First things first, you need to dry brine your duck for at least 5 hours, I prefer to do this the night before.
This particular dry brine uses many herbs and spices to compliment the ingredients, and flavors found in Gruit.
• ½ c kosher salt
• ½ c brown sugar
• ¼ tsp ground clove
• ½ tsp ground cinnamon
• ½ tsp anise seed
• ½ tsp chili powder (Penzey’s Chili 3000 is the best!)
• 1 tsp ground pepper
• 4 mint leaves coarsely chopped
• 1 whole peel of sweet citrus (orange, tangerine etc) coarsely chopped.
Rub the brine inside and out, put it in a sealed container and let it rest. *If you purchased a whole duck with organs, set the heart and liver aside. These make excellent additions to your stuffing!
• 8x8 pan of your favorite baked cornbread (I use Jiffy, but it really doesn’t matter)
• 1 bosc, or d’anjou pear peeled and diced
• 2 small leeks, pale green, and white parts only diced
• 2 large ribs of celery chopped
• 1 German sausage casing removed, plus the duck liver and heart minced (optional)
• 1 tbsp butter
• ¼ milk
• 1+ cup of chicken stock (you may need more to get it nice and moist)
Sautee the butter, sausage, liver, heart, leeks, celery, and pear for about 5 minutes. In a large bowl mix all ingredients together adding the liquid slowly until well combined. Salt and pepper as desired. Stuff your duck, and set the rest of the stuffing aside to bake. I will usually put the rest of the stuffing in a covered baking dish and put it in the oven for about 3 hours at 225F, this way it’s ready at the same time as the duck!
Now you’re ready to smoke! Tie the legs together with cooking twine, and fold the wings behind the body. This is a slow, and low process. Most store bought ducks are about 2-3 lbs, and will require about 3-4 hours on the smoker. I put water soaked apple wood chips wrapped loosely in foil under the coals, but you can use whatever wood you like. Make sure you have a water pan in the smoker, and check it periodically to make sure it’s full. Aim for a core temp of 170F.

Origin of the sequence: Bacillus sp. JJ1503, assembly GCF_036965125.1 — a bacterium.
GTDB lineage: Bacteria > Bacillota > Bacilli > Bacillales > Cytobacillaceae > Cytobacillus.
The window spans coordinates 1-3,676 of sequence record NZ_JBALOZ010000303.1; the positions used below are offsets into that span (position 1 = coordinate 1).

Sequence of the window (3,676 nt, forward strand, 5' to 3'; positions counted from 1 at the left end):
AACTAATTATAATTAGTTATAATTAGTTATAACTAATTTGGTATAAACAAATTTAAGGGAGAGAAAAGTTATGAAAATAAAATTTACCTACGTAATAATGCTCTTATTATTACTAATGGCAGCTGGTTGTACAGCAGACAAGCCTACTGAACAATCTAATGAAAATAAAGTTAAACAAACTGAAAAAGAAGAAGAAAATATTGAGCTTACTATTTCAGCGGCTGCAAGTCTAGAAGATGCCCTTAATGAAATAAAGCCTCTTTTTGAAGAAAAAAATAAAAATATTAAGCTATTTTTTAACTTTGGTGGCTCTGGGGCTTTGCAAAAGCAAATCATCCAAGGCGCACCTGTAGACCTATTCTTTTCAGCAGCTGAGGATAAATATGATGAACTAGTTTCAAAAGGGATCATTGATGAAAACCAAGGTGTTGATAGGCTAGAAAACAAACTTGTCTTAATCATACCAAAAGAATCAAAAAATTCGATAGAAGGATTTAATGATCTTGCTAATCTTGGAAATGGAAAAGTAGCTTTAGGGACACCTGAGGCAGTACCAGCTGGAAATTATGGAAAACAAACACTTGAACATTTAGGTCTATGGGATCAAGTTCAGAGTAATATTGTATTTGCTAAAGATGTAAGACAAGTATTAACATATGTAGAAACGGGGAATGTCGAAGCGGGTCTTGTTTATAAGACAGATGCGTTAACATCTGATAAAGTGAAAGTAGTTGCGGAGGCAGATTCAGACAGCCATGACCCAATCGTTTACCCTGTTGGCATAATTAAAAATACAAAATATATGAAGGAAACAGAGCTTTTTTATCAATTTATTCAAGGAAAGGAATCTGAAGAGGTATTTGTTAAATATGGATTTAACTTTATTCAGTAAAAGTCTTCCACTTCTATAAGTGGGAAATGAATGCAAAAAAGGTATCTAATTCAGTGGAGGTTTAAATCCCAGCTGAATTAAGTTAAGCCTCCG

Duck is a very rich meat, and very much enjoys a touch of sweet on the side. I came up with a sweet elderberry sauce to compliment this
• ½ c dried elderberries soaked in ½ c warm water for about 1 hour, mashed and strained
• ½ c Gruit. This is a fantastic way to tie the meal together. I put beer in everything!
• ¼ c sugar
• 1 whole allspice berry
• 2 whole cloves
Reduce the sauce in a double boiler for about an hour, or until you achieve the desired consistency. Remove the allspice, and clove. Serve as a garnish.
Now for some sides! Because it’s Spring, and so many beautiful edible flowers are in bloom I decided to make a wilted dandelion, and swiss chard salad with calendula petals.
• 1 bunch of dandelion greens
• 1 bunch of swiss chard
• Crisp crumbled bacon about 2 strips worth
• Petals from 1 calendula flower (WARNING: not all calendulas are edible! I use the organic bon bon variety, be sure you know what you’re buying/growing. There are many edible flower guides online)
• Thinly sliced pear fried in the leftover bacon grease as a garnishment (optional)
Boil the greens in heavily salted water for about 3-5 minutes. Transfer the greens to salted iced water (this keeps them bright green, and stops the cooking). Sprinkle the flower petals, and bacon on top. Garnish with pear. Enjoy!
Slice your duck, invite some friends over, open up a Gruit, and let the good times roll!
Original Recipe by Stacey Dwyer
Photography by Dawn Minenna